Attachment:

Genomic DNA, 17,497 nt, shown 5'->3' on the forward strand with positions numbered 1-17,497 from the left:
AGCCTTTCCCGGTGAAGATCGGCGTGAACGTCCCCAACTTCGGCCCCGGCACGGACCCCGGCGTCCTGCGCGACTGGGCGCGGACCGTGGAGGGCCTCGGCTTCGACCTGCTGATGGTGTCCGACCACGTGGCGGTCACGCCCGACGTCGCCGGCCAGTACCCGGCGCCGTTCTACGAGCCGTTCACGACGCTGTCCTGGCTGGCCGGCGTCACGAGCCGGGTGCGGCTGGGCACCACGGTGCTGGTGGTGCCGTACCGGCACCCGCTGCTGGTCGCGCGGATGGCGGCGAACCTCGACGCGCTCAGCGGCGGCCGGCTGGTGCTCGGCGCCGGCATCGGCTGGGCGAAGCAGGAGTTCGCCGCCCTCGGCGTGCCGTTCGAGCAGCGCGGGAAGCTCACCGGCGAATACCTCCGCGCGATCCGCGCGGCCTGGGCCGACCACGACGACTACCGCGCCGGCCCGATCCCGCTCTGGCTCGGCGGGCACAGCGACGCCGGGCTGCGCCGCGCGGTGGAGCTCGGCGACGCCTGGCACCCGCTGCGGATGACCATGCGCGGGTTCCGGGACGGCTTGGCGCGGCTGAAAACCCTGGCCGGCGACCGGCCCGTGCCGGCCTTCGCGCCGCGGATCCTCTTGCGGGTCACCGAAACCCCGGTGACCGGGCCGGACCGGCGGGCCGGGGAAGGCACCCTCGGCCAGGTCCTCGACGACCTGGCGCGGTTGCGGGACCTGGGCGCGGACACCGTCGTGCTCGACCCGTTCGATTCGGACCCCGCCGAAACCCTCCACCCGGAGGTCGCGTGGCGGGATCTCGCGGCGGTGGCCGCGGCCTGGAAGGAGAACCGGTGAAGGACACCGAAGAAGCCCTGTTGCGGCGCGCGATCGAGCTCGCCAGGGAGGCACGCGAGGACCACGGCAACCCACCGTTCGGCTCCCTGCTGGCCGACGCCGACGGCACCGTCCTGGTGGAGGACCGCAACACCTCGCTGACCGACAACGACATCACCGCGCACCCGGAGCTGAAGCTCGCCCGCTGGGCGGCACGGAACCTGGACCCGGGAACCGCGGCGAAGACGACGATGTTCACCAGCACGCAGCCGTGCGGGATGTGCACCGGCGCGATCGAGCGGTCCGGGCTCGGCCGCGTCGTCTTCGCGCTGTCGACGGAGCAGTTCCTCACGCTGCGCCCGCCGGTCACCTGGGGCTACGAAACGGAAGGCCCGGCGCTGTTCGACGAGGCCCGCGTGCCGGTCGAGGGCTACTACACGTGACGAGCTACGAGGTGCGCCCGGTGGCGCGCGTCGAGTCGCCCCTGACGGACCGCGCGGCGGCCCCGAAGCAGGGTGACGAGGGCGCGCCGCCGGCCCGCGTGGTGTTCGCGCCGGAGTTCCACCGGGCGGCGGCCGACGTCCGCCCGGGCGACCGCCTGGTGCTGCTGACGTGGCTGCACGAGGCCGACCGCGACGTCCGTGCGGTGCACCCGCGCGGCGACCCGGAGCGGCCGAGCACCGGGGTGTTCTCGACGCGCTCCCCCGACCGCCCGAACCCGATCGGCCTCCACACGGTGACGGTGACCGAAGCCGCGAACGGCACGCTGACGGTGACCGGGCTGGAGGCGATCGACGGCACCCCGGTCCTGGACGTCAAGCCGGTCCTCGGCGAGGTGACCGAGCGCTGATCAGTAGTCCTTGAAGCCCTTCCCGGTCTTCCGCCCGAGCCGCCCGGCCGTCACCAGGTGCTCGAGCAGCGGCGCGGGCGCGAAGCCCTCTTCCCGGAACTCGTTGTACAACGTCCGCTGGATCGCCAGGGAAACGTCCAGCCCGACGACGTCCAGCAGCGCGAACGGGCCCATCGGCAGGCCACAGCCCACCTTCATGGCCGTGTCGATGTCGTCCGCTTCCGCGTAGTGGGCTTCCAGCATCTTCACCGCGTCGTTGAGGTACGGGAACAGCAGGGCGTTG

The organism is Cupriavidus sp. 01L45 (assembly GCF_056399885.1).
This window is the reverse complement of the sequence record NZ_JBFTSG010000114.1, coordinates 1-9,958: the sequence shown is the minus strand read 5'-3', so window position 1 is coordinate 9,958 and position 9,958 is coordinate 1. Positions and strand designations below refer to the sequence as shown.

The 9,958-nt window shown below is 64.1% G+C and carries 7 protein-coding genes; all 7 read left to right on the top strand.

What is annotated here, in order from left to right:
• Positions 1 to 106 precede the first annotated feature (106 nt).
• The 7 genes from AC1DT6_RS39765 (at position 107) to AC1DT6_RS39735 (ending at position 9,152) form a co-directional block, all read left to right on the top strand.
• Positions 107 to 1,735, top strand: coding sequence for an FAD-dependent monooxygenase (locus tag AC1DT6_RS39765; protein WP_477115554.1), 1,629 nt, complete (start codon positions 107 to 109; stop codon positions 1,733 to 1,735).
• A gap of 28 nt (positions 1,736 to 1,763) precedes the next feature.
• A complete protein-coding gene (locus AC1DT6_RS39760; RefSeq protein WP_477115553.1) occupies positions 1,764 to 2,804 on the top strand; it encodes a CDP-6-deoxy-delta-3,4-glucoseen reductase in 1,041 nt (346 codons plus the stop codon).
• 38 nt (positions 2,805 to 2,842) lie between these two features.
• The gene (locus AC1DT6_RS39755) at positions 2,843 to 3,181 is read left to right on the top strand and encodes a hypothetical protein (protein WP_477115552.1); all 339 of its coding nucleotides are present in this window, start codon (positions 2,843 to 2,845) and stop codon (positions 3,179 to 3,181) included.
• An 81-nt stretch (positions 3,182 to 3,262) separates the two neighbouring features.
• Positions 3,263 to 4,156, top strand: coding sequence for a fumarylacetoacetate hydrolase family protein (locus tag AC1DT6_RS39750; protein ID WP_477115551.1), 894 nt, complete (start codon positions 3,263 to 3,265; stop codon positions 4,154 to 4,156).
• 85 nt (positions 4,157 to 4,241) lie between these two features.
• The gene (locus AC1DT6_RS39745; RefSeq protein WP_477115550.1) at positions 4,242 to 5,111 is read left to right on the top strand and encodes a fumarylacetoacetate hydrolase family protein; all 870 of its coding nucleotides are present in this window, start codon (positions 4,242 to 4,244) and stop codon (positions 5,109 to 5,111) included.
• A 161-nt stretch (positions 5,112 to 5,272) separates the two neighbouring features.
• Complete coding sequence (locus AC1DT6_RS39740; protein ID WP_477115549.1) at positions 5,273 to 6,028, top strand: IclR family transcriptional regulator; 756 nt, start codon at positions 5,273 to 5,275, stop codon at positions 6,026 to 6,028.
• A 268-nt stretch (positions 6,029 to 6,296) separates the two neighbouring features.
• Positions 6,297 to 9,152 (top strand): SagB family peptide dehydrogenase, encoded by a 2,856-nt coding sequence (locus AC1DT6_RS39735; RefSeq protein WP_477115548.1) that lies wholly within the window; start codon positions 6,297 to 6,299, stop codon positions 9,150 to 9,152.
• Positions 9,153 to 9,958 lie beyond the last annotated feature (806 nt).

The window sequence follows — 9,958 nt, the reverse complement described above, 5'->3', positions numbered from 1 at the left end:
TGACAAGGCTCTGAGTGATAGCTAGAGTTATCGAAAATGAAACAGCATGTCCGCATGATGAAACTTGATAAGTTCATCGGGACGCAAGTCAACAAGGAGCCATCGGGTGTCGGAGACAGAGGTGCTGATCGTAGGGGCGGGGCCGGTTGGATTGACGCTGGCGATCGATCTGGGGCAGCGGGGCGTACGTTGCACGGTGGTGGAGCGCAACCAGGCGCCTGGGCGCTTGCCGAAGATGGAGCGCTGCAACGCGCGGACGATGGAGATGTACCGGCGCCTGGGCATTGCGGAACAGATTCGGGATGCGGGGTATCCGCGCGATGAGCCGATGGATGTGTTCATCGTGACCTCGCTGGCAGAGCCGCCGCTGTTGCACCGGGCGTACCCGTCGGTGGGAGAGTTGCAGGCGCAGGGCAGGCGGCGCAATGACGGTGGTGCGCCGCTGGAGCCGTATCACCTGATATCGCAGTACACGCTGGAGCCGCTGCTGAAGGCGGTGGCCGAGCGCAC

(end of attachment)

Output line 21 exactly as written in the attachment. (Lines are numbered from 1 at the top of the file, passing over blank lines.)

• Positions 6,297 to 9,152 (top strand): SagB family peptide dehydrogenase, encoded by a 2,856-nt coding sequence (locus AC1DT6_RS39735; RefSeq protein WP_477115548.1) that lies wholly within the window; start codon positions 6,297 to 6,299, stop codon positions 9,150 to 9,152.